The lies about “child prostitution” (unproven three-year-old police “beliefs” do not constitute evidence) are designed to throw up a smoke screen in front of the real motive for the prosecution: “…the indictment seeks the forfeiture of more than $5 million…”  That profit motive is both direct (through stealing the owner’s assets) and indirect:  though the “sex trafficking” hysteria has proven a bonanza for cops (via government “sex trafficking” grants) and “rescue industry” organizations (via gullible donors), the “authorities” need to manufacture at least a few “victims” and “pimps” to justify the tremendous amount of bread being flushed down the “trafficking” toilet.  Every year the FBI conducts a massive series of “sting” operations designed to deceive and entrap sex workers so they can be arrested by local police; their children are abducted and labeled “child sex trafficking victims”, and their spouses or drivers (and male sex workers) are arrested and labeled “pimps”.  After the first few operations the FBI announced how many adult sex workers had been arrested, but for the last two years it has hidden that data because a few in the media were beginning to question the morality of spending millions and brutalizing more than 10 women for every teen “recovered”…especially since their “pimp” conviction rate is a mere 4.06%.  Given that the label “pimp” is applied willy-nilly that low rate isn’t surprising, but actual convictions aren’t necessary to maintain the appearance of “doing something” against the phantasmal bogeymen the government has conjured to distract the populace from the real economic and social problems it can do nothing about.

Of course, somebody has to pay for this monumental show; as mentioned above, some of the cost is recouped by stealing the victims’ possessions, and the taxpayers (or rather, their children and grandchildren) are stuck with the rest.  But there is another cost, a human one, which is mostly borne by sex workers.  I estimate more than 2000 sex workers’ lives were destroyed in the latest “Operation Cross-Country”, and the attack on MyRedbook (which was timed to coincide with the “anti-trafficking” games to as to make them seem related when they actually weren’t) will have enormous repercussions for California sex workers:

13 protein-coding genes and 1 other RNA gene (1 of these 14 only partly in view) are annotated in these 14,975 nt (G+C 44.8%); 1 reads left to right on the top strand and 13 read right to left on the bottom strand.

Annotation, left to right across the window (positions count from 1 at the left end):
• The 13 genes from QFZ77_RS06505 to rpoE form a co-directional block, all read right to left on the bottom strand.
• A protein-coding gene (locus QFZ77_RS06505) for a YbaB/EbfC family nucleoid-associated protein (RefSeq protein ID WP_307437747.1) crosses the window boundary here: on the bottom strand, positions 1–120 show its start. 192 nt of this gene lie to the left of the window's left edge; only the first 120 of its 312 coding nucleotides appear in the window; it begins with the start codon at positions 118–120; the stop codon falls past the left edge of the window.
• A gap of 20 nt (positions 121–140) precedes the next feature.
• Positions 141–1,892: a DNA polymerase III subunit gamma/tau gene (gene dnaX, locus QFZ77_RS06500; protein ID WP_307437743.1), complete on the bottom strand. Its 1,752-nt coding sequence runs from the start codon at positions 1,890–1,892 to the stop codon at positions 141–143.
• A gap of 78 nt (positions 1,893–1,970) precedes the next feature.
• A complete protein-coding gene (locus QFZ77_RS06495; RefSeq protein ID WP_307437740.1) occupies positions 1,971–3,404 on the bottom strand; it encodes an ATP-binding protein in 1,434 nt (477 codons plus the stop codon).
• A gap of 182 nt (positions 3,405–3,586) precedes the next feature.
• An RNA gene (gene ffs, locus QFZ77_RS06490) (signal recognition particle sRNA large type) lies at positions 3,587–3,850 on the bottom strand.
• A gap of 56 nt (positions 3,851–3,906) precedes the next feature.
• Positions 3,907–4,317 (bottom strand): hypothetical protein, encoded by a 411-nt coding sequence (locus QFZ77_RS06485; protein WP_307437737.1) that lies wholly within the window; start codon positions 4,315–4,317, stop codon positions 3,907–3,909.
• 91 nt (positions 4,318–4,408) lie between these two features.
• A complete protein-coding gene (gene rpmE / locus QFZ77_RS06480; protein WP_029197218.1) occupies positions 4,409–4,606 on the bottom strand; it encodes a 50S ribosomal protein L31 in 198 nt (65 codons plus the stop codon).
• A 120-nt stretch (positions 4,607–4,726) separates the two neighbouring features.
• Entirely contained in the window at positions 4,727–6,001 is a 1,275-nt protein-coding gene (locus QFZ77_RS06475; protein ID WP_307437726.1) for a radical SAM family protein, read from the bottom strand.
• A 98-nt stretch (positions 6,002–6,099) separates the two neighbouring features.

…My Redbook not only served as a transparent marketplace…for…adult services — it also provided free advertising for sex workers, community for an isolated and marginalized population, and a tool for avoiding dangerous clients.  My Redbook served as a stable and thriving online business district for thousands of…workers and a centralized location for welfare, anti-trafficking, and HIV-Prevention services to reach geographically dispersed and hidden target populations.  The…action against My Redbook resulted in the sudden loss of a resource thousands of west coast sex workers use to help build community, screen clients, stay safe, and attain economic stability and well-being…The arrest of My Redbook’s owners and the site’s sudden closure epitomize the disruptive, destabilizing and harmful impact of criminalization on the lives of individuals involved in the sex trade.  So long as this industry is criminalized, any marketplaces, networks, and community spaces its’ members work to create are subject to criminal proceedings and can easily disappear overnight…

This prosecution also sets a very dangerous precedent; if it succeeds, other advertising and review sites may be next, cutting US sex workers off from the safest, most effective way to work until companies based outside the US appear to fill the gap.  One might question the wisdom of attacking an entire industry in such a way as to ensure that money which previously circulated within US borders will now flow overseas, but only if one misunderstands the purpose behind the attacks.  The “sex trafficking” hysteria in general, and gigantic police actions in particular, are Roman circuses; they are intended to pander to the bloodlust of the masses rather than to actually accomplish anything concrete, and judged by that standard these tremendous anti-whore pogroms are a howling success.